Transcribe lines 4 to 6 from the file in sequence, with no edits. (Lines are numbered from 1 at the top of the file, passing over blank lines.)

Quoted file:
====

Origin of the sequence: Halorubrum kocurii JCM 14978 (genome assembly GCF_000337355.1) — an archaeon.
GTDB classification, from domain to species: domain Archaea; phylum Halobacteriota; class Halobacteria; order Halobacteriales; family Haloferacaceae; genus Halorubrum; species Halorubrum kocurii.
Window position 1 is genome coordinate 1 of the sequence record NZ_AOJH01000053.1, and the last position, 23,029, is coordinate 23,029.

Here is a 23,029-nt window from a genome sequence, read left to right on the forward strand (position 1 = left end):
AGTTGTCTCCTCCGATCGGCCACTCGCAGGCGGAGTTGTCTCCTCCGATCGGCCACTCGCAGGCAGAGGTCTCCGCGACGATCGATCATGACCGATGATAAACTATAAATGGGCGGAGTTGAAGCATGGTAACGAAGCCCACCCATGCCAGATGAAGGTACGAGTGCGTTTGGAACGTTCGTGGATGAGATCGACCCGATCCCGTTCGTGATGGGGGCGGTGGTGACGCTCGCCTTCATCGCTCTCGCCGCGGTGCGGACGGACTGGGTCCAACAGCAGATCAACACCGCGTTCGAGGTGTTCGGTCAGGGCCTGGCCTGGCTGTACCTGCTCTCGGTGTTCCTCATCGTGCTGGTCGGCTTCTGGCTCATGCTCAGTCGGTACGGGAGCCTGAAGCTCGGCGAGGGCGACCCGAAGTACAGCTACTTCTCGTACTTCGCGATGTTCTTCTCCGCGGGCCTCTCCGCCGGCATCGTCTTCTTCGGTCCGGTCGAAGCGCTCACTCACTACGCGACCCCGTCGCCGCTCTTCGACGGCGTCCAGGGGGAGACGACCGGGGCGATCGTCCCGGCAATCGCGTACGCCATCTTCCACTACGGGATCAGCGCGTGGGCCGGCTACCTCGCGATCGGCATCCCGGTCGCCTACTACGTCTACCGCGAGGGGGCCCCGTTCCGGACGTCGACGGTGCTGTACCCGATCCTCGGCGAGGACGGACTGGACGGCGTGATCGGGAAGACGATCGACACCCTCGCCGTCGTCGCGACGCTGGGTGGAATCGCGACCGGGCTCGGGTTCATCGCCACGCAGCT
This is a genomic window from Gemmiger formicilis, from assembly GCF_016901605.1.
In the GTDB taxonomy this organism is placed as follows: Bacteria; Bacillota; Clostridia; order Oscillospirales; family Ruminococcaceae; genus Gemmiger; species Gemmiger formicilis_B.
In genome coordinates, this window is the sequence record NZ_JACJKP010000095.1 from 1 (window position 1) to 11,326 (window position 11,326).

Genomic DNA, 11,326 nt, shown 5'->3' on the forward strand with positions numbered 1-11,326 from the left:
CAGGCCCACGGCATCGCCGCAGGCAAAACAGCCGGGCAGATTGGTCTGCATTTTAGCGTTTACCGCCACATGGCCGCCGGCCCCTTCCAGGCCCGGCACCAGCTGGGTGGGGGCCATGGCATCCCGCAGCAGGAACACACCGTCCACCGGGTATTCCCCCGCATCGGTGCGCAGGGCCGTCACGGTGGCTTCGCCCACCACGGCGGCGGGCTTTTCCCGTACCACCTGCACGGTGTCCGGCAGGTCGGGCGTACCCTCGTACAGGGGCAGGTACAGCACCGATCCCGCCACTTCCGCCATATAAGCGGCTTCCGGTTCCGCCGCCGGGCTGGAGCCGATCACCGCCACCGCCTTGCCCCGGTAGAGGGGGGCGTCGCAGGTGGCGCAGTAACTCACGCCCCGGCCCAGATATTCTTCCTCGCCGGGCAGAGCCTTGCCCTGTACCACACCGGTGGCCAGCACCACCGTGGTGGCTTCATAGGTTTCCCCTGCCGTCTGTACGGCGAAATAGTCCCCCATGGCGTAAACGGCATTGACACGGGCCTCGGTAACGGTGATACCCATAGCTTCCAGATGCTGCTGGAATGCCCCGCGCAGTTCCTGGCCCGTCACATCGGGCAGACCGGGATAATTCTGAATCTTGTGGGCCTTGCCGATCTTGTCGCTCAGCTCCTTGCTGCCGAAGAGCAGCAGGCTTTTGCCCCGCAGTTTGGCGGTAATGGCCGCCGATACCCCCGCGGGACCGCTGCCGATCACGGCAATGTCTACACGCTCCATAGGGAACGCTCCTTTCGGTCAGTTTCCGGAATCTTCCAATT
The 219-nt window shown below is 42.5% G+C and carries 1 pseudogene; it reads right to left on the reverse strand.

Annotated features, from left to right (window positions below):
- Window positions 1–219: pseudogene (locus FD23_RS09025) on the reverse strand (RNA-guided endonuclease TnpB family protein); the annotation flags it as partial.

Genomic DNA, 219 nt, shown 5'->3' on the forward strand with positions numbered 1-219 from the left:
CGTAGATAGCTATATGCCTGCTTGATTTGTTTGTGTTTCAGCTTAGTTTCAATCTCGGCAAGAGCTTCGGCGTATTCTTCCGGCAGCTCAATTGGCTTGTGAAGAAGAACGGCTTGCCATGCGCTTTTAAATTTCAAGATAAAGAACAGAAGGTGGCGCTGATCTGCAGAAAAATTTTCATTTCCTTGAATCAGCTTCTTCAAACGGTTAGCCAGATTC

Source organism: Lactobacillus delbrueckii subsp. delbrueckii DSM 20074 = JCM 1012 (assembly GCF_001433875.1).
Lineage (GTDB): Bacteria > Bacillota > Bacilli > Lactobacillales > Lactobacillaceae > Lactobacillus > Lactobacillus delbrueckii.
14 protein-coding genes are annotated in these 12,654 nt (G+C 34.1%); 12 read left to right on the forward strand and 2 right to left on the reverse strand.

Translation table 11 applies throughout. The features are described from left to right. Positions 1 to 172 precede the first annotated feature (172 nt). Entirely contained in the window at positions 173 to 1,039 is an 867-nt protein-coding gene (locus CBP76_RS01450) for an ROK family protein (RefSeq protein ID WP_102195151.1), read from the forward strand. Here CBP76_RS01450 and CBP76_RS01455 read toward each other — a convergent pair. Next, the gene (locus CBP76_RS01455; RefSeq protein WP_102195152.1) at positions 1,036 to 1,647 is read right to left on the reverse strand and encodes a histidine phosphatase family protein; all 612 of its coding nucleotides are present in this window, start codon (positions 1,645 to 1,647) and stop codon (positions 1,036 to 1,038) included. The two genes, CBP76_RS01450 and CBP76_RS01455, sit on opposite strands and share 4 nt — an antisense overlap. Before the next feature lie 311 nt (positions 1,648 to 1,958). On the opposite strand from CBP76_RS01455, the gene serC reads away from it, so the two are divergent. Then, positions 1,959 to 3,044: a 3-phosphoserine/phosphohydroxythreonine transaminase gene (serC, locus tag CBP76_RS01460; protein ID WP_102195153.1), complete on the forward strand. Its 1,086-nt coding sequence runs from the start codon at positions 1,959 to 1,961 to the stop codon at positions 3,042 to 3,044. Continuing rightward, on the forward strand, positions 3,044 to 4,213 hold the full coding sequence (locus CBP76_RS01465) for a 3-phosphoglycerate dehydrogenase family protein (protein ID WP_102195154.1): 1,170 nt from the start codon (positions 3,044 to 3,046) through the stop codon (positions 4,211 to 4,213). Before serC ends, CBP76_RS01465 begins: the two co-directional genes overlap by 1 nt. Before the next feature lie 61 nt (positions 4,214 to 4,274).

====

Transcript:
Here is a 23,029-nt window from a genome sequence, read left to right on the forward strand (position 1 = left end):
AGTTGTCTCCTCCGATCGGCCACTCGCAGGCGGAGTTGTCTCCTCCGATCGGCCACTCGCAGGCAGAGGTCTCCGCGACGATCGATCATGACCGATGATAAACTATAAATGGGCGGAGTTGAAGCATGGTAACGAAGCCCACCCATGCCAGATGAAGGTACGAGTGCGTTTGGAACGTTCGTGGATGAGATCGACCCGATCCCGTTCGTGATGGGGGCGGTGGTGACGCTCGCCTTCATCGCTCTCGCCGCGGTGCGGACGGACTGGGTCCAACAGCAGATCAACACCGCGTTCGAGGTGTTCGGTCAGGGCCTGGCCTGGCTGTACCTGCTCTCGGTGTTCCTCATCGTGCTGGTCGGCTTCTGGCTCATGCTCAGTCGGTACGGGAGCCTGAAGCTCGGCGAGGGCGACCCGAAGTACAGCTACTTCTCGTACTTCGCGATGTTCTTCTCCGCGGGCCTCTCCGCCGGCATCGTCTTCTTCGGTCCGGTCGAAGCGCTCACTCACTACGCGACCCCGTCGCCGCTCTTCGACGGCGTCCAGGGGGAGACGACCGGGGCGATCGTCCCGGCAATCGCGTACGCCATCTTCCACTACGGGATCAGCGCGTGGGCCGGCTACCTCGCGATCGGCATCCCGGTCGCCTACTACGTCTACCGCGAGGGGGCCCCGTTCCGGACGTCGACGGTGCTGTACCCGATCCTCGGCGAGGACGGACTGGACGGCGTGATCGGGAAGACGATCGACACCCTCGCCGTCGTCGCGACGCTGGGTGGAATCGCGACCGGGCTCGGGTTCATCGCCACGCAGCT
This is a genomic window from Gemmiger formicilis, from assembly GCF_016901605.1.